Month: June 2018

QCJC: Linke 2017

Among potential experimental realizations of scalable quantum computing (QC), superconducting qubits of various kinds have received the bulk of the public’s attention. In addition to their promise, this is largely because IBM and Google have both chosen to pour money and resources into developing superconducting devices for QC. As massive tech companies, they are both well-known to the public and have some experience in developing and scaling the fabrication methods used to make superconducting circuits. This expertise made superconducting their natural technology of choice and since then has stimulated rapid progress, another reason for so much press coverage.

Meanwhile, trapped ions, another candidate for scalable QC, has reached a similar level of maturity while receiving much less attention. Instead of the “artificial atoms” engineered in superconducting circuits, trapped ions do computation using the energy levels of an actual atom that has been ionized so that it can be trapped by electric (and/or magnetic, depending on your trap architecture) fields.

One example of such a qubit is the two hyperfine-split ground state levels of an Ytterbium-171 ion. Hyperfine splitting of an energy level is due to the interaction between the total electron angular momentum and the nuclear spin. Yb-171 has a nuclear spin of 1/2 so each of its energy levels, including the ground state, is split into two different levels, one for spin up and one for spin down. By labeling one of these states |0> and the other |1>, we have ourselves a qubit. I won’t talk much more about how these qubits are implemented and controlled here because hopefully I’ll cover that in future posts.

Instead, I figured there would be no better way to start off my QCJC contributions than by comparing trapped ions with superconducting qubits. Thus far, QCJC (at least the experimental posts) has predominantly been about superconducting qubits because, duh, Chunny works in a superconducting lab. Norbert Linke and Chris Monroe, on the other hand, do not. Instead, Chris Monroe is the PI of a trapped ion group at UMD and Norbert Linke is a research scientist in that group.

Last year, along with collaborators from inside and outside their group, they published a comparison of a five-qubit trapped-ion quantum computer that they built with the five-qubit superconducting quantum computer made publicly available online by IBM. Both systems are full-stack, fully-programmable universal quantum computers, but they are also both noisy. This means that their qubits decohere over time and their gates are not perfectly implemented.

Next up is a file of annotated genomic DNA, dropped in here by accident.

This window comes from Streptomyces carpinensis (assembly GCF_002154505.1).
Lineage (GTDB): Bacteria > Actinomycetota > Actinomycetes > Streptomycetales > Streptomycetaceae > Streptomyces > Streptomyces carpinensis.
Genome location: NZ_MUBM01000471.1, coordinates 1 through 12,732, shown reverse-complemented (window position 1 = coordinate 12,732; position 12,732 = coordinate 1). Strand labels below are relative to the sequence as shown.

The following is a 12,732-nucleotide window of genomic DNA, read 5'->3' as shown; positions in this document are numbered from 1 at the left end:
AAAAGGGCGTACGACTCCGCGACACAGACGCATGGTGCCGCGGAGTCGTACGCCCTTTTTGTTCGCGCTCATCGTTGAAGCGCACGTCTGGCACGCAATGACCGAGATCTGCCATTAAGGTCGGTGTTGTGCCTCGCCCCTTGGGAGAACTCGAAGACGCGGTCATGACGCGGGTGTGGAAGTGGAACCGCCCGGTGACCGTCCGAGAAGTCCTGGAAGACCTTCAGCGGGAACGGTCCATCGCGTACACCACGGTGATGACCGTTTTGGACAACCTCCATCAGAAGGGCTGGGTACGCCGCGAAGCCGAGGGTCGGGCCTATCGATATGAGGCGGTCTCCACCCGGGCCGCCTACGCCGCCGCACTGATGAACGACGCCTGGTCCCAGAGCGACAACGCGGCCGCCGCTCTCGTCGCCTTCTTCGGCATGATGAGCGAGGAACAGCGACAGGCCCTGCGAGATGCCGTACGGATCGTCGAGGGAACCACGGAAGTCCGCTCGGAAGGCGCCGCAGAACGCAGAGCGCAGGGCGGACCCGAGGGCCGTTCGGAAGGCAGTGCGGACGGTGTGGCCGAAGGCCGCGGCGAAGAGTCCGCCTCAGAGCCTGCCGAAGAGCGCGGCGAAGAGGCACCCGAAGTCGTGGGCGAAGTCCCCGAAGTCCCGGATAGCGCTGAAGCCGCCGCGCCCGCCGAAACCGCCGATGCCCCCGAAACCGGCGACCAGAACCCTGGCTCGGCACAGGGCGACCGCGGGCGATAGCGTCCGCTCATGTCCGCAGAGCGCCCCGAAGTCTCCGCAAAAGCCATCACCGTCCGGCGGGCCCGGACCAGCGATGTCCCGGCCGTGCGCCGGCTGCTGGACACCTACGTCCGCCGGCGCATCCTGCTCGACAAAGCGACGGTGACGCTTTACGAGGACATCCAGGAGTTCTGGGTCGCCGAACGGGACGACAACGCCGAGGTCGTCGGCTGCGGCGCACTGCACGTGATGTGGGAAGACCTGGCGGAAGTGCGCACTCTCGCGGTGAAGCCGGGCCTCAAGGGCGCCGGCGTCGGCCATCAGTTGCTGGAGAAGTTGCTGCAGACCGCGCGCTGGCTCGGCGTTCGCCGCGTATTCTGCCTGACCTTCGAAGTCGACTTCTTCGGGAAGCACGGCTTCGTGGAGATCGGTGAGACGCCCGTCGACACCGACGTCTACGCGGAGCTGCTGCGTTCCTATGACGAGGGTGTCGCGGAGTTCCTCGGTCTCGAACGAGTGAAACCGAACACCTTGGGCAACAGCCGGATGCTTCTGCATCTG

To avoid decoherence, it is important that gate times are much shorter than the decoherence time so that all of the gates required for an algorithm can be performed without having to worry about the quality of the qubit degrading. Superconducting devices decohere through state relaxation (T1 = 60 us) and dephasing (T2* = 60 us) while trapped ions only decohere via dephasing (T2* = 0.5 s). Although superconducting qubits decohere much more quickly than hyperfine qubits do, they also have much faster gate times at 130 ns for one-qubit gates and between 250 and 450 ns for two-qubit gates compared to 20 us and 250 us for one- and two-qubit gates, respectively.

Gate time is not the only consideration for avoiding decoherence since different numbers of gates may be needed in each architecture due to different sets being available. Trapped ions can implement arbitrary rotations on single qubits and XX entangling gates on two qubits. IBM makes the Clifford+T gate set available in their interface and have a compiler that optimizes the actual implementation of whatever algorithm one gives. Using fewer gates decreases the total time needed for the calculation, thus preventing more decoherence, but it also decreases the impact of gate errors because there are less chances for them to occur.

The final important difference between the two architectures is their level of connectivity. Currently, not all superconducting qubits on the IBM chip are able to interact directly because they are confined to a planar geometry and a direct connection is need to apply a two-qubit gate. two non-connected qubits can still become entangled by using an intermediary qubit, but this requires the use of extra gates, which takes time and gives more opportunities for errors to creep in. In contrast, any two ions in the same trap can interact by using the collective motion of all the ions as an information bus (I need to read the paper that proposes this and write a QCJC submission on it in the future because I don’t really understand it).